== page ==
And if you want to try your hand at recreating your own favourite arcade game, the editor and all the other tools you will need should be available with the game when it is released. Players will also be able to build their own planets and either add them into the existing plot or create their own stand-alone stories. Add to that a powerful but easy to use in-game system to set up dramatic camera angles in your levels and create cutscenes, and Anachronox is looking like a dream for armchair game developers and movie makers everywhere.
Remarkably the whole thing is actually based on the old Quake 2 engine, although much of it has been replaced or upgraded over the last few years. Support for 32 bit colour has been added, along with spline-based camera paths, the APE scripting language, and lip synching and facial animation for all of the characters. These are particularly impressive, and in one cutscene Paco carries out an entire conversation with a small girl using nothing but facial expressions. It all helps to make the already impressive characters look even more life-like.
The settings in which you find them are also fairly impressive, ranging from caverns and tunnels to space stations and cities. Unlike in most true console role-playing games, all of these settings are rendered in real time using the modified Quake 2 engine, as are the game's four hours of cinematics. Probably the most impressive cutscene we saw featured a Fifth Element style hover-car chase through a crowded city, with sparks flying as the vehicles clashed and slid along walls.
Phased To Stun
Tom's main influences for Anachronox are classic Japanese games like Chrono Trigger and the Final Fantasy series, and if the mixture of epic storylines and surreal sub-games wasn't clear enough evidence of this, the phased combat system should confirm it.
As in Final Fantasy VII, the two sides line up and take it in turns to bash away at each other with a range of weapons and magical alien artefacts known as MysTech, which become increasingly spectacular as the game progresses. The special effects and animations are stunning, and all rendered in real-time, with huge swooping camera movements to give you the best views of the action. Wormholes open up above your enemies and rain down flaming meteors on them, lightning streaks and arcs across the room, and you can even possess enemy creatures and make them fight for you.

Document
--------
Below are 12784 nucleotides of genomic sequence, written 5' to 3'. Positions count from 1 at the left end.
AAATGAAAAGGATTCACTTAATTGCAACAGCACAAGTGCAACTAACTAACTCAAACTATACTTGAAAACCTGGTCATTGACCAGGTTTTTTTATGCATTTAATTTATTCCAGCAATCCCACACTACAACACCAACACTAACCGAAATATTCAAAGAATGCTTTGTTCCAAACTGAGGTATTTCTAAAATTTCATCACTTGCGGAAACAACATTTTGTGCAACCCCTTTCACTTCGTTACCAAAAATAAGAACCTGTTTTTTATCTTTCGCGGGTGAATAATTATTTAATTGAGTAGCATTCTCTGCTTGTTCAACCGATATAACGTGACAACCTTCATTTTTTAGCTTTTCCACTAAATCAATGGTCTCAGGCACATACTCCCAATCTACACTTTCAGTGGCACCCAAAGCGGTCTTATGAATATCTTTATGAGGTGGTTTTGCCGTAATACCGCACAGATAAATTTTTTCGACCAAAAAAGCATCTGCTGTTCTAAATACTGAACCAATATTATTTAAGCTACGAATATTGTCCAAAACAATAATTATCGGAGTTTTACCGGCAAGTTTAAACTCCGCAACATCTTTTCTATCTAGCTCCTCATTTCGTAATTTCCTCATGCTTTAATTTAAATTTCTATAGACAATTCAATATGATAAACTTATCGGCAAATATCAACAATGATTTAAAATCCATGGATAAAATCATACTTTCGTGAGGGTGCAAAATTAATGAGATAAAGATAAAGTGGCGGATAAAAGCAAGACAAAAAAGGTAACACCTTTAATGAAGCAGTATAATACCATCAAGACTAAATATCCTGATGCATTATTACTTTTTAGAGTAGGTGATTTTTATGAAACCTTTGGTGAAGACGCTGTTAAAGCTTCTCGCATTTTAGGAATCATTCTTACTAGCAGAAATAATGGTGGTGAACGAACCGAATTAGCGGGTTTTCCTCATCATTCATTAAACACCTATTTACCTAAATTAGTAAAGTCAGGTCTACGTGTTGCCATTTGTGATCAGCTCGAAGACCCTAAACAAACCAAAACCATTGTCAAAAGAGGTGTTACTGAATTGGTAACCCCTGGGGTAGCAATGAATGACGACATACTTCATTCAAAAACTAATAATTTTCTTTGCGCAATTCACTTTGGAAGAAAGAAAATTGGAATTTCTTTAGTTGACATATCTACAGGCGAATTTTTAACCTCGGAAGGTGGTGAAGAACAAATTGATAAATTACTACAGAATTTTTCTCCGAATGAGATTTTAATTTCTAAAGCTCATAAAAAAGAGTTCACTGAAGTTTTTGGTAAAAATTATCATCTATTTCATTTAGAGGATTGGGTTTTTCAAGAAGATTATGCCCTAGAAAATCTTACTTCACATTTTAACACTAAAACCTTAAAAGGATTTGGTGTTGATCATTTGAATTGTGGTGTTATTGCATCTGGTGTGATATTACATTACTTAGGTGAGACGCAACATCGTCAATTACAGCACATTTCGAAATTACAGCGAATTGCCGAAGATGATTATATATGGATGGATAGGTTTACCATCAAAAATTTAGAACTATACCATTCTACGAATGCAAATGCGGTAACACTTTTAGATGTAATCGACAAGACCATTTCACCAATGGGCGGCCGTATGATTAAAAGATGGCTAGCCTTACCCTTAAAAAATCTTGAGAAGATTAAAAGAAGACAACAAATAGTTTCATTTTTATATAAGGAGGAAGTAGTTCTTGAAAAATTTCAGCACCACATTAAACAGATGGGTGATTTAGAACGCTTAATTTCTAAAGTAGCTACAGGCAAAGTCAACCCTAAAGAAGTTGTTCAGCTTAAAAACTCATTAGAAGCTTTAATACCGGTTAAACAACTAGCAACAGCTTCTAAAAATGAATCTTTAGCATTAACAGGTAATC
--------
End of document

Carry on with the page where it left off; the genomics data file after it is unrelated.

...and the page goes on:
Unlike in the recent Final Fantasy games though, because Anachronox uses the same real-time rendered scenery for everything from cutscenes to combat, you can often see groups of enemies waiting for you, instead of them suddenly popping up out of thin air and plunging you into a seperate combat system. This gives you time to prepare yourselves for some of the fights, and you can often take advantage of your surroundings to skew the odds in your favour. For example, in one battle you will face enemies which are most effective at close range, but by raising a bridge you can keep them at a safe distance. At another point you can find a computer terminal which you can use to cause a group of robotic sentries to self-destruct, making the battle against the survivors far easier.
There is also a skill-based experience system which increases your abilities as you use them. These vary from straightforward combat skills to computer hacking and downright bizarre abilities. For example, Grumpos has a yammer skill, which he uses to make people give him information by whining and moaning incessantly about how much his back hurts and so on, until eventually they tell him what he wants to know just to shut him up.
Make no mistake, Anachronox is a decidely weird game. The good news is that it is almost done now, and with any luck it should be into beta testing by the end of the year. The last we heard from Eidos they were expecting it to be released around February.
Ion Storm are also planning to release downloadable bonus levels for the game after it is released, as well as creating a massive mission pack which will feature the second half of the game's epic storyline. Much of the content for this is already done, and as well as new locations and characters it will introduce some really wild "other worldly" MysTech gizmos to play with.
It's even possible that Anachronox will make it to the console systems whose games inspired it. "We are considering one or two consoles", Tom revealed. He wouldn't confirm which they were, although he did helpfully tell us that "I think we're not going to do a SNES version". A Dreamcast version is certainly a strong possibility, as Tom told us that "I like the Dreamcast a lot", but he added that at the end of the day the decision depends on publisher Eidos.
Either way, for PC owners at least the long wait is almost over, and hopefully we'll know how the game turned out within the next few months. It's certainly looking like more of a Deus Ex than a Daikatana from what we've seen so far though...